ESPE Abstracts (2023) 97 P1-203

1Pediatric Endocrinology Unit, Department of Translational Medical Sciences, University of Naples Federico II, Endo-ERN Center for Rare Endocrine Conditions, Naples, Italy. 2Department of Molecular Medicine and Medical Biotechnologies, niversity of Naples Federico II, Naples, Italy. 3CEINGE Biotecnologie Avanzate, Franco Salvatore, Naples, Italy. 4Pediatric Endocrinology Unit, Department of Mother and Child, University Hospital Federico II, Endo-ERN Center for Rare Endocrine Conditions, Naples, Italy

Introduction: Familial glucocorticoid deficiency (FGD) is a rare autosomal recessive disease characterized by ACTH-resistant isolated cortisol deficiency. FGD usually presents with hypoglycemia, convulsions, prolonged jaundice, and marked skin hyperpigmentation in the early period of life. Several defects in MC2R, MRAP, MCM4, NNT, and TXNRD2 genes are related to FGD. In all these situations, plasma ACTH is high. By contrast, all reported cases of glucocorticoid deficiency due to mutations in the gene encoding proopiomelanocortin (POMC), the precursor protein from which ACTH is derived, had low or undetectable plasma ACTH. Patients with POMC defects generally present early-onset obesity, hyperphagia, red hair, hypopigmentation and ACTH deficiency. Only 3 cases of POMC gene mutations characterized by a bioinactive ACTH, mimicking FGD, have been so far described in literature.

Case Report: We report the case of a boy who presented at the age of 2 years with a history of recurrent hypoglycemia. Biochemical evaluation revealed high ACTH levels (815 pg/ml, nv 10-130 pg/ml) and undetectable cortisol (<0,16 mcg/dl, nv 4,3-22,4 mcg/dl) leading to a diagnosis of primary adrenal insufficiency (PAI). Skin and mucosae were not hyperpigmented and the patient had red hair. Treatment with glucocorticoids and mineralcorticoids was started with resolution of symptoms. During the follow-up he also developed epilepsy, mild psychomotor delay and obesity with hyperphagia. Several genes known to cause FGD, adrenal hypoplasia or metabolic and syndromic diseases associated with PAI resulted to be normal. An extensive work-up excluded acquired conditions of PAI. In order to reach a definitive diagnosis, whole exome sequencing (WES) was performed. Three variants in POMC gene were identified: the p.R145C variant (inherited from the mother), already described in two children with glucocorticoid deficiency; p.R137C and p.K136N (inherited from the father), which are novel variants never described in the literature.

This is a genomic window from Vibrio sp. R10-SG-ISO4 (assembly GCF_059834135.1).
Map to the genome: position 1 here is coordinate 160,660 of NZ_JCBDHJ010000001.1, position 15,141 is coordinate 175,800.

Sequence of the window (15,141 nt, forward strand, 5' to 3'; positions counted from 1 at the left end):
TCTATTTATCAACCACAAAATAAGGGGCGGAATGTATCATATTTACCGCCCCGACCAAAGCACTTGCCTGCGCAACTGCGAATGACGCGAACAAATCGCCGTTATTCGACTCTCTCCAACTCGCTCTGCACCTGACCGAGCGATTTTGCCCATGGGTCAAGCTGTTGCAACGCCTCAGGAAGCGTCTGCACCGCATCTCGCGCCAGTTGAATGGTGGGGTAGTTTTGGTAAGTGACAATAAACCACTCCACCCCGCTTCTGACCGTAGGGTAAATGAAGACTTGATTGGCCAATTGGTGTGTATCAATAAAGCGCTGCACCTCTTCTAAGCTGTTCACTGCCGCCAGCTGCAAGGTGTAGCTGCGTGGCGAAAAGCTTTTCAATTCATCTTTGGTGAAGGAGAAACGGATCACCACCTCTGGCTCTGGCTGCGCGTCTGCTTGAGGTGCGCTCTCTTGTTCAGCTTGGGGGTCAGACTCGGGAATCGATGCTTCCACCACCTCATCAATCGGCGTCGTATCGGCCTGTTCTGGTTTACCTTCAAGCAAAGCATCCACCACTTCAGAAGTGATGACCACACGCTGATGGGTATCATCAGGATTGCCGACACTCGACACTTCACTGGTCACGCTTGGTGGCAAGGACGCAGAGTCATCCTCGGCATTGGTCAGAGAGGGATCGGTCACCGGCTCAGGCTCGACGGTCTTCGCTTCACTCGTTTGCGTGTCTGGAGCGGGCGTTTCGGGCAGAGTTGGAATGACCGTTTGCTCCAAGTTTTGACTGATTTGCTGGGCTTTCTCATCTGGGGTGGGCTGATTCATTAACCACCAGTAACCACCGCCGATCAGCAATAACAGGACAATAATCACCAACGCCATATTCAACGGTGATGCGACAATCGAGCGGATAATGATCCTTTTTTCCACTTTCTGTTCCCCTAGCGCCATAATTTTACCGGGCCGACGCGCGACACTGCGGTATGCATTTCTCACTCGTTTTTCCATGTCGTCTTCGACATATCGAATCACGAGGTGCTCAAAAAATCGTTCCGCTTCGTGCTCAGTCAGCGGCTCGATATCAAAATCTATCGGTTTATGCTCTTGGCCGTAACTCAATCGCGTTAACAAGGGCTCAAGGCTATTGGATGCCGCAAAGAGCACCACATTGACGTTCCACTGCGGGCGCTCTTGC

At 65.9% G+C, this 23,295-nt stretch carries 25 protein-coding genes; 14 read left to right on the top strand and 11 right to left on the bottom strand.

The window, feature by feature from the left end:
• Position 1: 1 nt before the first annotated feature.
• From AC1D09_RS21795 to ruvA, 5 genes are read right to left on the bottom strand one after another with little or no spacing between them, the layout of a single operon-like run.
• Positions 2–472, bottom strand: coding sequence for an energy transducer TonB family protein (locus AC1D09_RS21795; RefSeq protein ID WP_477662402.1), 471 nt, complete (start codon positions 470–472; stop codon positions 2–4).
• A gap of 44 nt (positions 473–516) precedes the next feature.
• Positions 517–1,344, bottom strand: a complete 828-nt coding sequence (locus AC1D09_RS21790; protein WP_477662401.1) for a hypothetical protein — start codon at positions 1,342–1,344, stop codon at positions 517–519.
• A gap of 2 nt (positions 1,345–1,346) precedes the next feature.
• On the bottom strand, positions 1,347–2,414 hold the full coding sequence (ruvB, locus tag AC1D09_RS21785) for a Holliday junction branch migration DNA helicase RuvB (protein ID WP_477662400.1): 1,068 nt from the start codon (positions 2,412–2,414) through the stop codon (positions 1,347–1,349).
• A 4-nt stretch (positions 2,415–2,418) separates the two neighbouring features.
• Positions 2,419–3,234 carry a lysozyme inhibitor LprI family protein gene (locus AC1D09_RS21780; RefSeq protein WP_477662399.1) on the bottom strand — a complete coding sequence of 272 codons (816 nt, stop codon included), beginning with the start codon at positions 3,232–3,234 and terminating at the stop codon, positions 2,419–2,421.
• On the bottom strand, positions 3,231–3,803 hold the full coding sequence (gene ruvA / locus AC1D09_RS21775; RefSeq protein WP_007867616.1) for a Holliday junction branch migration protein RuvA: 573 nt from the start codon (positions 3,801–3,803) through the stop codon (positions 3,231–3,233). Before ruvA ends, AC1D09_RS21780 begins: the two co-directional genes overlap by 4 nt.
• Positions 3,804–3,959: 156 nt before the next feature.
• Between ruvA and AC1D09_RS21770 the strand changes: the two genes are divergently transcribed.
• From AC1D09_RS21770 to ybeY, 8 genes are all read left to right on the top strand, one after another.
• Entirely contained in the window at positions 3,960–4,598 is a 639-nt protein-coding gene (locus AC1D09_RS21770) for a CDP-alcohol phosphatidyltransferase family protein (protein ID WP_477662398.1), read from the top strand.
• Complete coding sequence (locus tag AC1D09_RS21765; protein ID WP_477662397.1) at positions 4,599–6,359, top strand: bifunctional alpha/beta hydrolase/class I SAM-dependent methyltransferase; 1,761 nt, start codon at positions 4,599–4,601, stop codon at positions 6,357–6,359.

Conclusions: We report a unique case of hypocortisolism, obesity and hyperphagia caused by secretion of bioinactive ACTH molecule due to novel mutation of POMC gene. This case expands our knowledge on genetic conditions responsible of AI in children and highlights how POMC mutations should be considered in children with otherwise unexplained PAI, in particular when associated with early-onset obesity and hyperphagia. PAI in children and young people often has a genetic basis and establishing the specific etiology can influence management and treatment.

Volume 97

61st Annual ESPE (ESPE 2023)

The Hague, Netherlands
21 Sep 2023 - 23 Sep 2023

European Society for Paediatric Endocrinology 

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